Most of the time in the late spring when the spittlebugs are on my garden plants, I don’t pay them any notice. They normally show up on tender new shoots in April or May. Of course, the dripping, foaming mass that the young spittlebug nymphs hide in while feeding on plant juices is unmistakable, but they do so little harm. If I think about it and have a hose handy, I’ll rinse them off the plant. This year, however, they seem to be more plentiful than normal. Others have told me they’ve seen more than usual, as well.
Spittlebug or froghoppers (Philaenus spumarius) feed on a variety of plants, from grasses to strawberries to perennials–their favorite place to hide is the leaf axil where the leaf meets the stem. In my experience they enjoy asters and others in the composite family. This year, they have developed a taste for Eryngium (seaholly), Italian parsley and Monarda (bee balm), among other plants.
At times the only result of their feeding is some stunted, twisted stems that are easy to prune out, leaving no lasting damage. Spittle bugs only have one generation a year, so once they are fully grown adults in summer, any damage seems to subside, though adults do continue to feed on plant juices. They go on to lay their eggs in the fall and those are the eggs that will hatch the following spring. It will be interesting to note with the higher population of nymphs I am seeing now (which look just like the adults, only softer, shinier and pale green or yellow) if the summer damage I see from adults will be greater, too.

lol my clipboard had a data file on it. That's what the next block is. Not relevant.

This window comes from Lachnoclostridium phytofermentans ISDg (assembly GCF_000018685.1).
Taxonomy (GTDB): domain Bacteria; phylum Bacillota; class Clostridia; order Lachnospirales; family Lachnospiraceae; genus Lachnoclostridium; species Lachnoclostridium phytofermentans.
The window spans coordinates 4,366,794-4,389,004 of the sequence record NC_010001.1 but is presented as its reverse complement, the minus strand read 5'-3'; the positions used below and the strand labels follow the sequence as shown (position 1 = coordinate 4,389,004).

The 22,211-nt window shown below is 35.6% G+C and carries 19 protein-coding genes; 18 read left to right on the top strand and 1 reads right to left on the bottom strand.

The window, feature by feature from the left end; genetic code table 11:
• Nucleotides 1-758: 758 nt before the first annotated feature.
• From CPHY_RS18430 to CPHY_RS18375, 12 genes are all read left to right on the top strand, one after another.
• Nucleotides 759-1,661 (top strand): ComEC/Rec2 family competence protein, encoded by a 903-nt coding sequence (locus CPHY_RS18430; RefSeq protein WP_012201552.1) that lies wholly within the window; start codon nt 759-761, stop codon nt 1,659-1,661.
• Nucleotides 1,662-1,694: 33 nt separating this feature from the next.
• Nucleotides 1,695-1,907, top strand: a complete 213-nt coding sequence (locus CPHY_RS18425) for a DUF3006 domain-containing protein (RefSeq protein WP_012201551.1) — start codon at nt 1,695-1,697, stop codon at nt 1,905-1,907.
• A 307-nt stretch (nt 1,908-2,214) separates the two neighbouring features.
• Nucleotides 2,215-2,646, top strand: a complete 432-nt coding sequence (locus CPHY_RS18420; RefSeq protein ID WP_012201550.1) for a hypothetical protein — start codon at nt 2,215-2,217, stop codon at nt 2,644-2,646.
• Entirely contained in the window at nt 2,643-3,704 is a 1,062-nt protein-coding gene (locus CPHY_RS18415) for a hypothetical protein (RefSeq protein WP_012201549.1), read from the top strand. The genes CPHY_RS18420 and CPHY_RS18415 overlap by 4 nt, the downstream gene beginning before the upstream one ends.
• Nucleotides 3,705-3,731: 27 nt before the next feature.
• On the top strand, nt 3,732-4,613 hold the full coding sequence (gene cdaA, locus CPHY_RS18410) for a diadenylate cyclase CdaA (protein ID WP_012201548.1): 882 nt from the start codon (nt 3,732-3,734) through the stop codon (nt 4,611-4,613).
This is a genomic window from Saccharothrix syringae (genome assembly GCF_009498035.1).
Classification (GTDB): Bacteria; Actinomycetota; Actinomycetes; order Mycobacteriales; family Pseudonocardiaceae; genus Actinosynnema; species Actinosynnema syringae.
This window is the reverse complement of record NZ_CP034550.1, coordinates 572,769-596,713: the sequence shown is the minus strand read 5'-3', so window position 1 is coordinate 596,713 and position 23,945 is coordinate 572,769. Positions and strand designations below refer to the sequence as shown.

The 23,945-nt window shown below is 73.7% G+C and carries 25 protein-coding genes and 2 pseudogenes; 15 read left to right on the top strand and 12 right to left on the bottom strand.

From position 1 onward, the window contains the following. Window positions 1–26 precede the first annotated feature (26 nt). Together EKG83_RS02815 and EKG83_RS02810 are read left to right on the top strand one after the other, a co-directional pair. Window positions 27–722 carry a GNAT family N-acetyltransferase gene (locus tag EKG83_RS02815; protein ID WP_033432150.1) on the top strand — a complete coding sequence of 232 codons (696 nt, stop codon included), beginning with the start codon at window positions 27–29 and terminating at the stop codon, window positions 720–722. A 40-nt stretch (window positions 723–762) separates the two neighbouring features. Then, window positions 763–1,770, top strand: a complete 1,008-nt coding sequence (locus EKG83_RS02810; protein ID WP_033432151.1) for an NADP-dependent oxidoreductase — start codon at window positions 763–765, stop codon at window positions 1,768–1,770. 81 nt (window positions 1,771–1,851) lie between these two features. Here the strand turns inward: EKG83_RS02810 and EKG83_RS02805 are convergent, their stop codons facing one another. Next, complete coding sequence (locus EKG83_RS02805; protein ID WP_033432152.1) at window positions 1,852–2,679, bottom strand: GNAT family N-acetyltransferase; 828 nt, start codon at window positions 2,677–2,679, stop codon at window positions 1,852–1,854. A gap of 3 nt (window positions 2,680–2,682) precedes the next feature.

Since they are so plentiful this year, I have noticed more damage than usual, including collapsed flower stems and severely distorted foliage. The nymphs feed for 6-7 weeks before reaching adulthood, when they can then jump and fly readily. So squishing the nymphs and rinsing them off plants now is the easiest control method. Since the adults are mobile, they can’t be controlled that easily and dispensing with the nymphs will keep them from laying eggs for next year.
The research indicates that the above tactic is the best control since any chemical sprays effective on spittlebugs must be applied BEFORE the spittle masses appear–too late now by almost a month (the spittle protects them from the chemicals). Not to mention that the sprays labeled for them are quite toxic to bees, so much so that their usage on flowering plants (like strawberry) is recommended only well before any flowers open.
According to WSU’s “Hortsense” website reference to spittlebugs on strawberries, yellow jackets and other predators may pray on them. It’s one of the reasons yellow jackets, while admittedly not my favorite garden visitors, are good to have around.
So, out to the garden I go, hose in hand, to rinse off the spittlebugs every two or three days so that next year’s population isn’t so dramatic. And next spring, I’ll be more diligent than I have been to do the same as soon as I see the white foam appear in the garden rather than once I see the resulting damage.
Washington State University Hortsense Website:
© Colleen Miko, 2012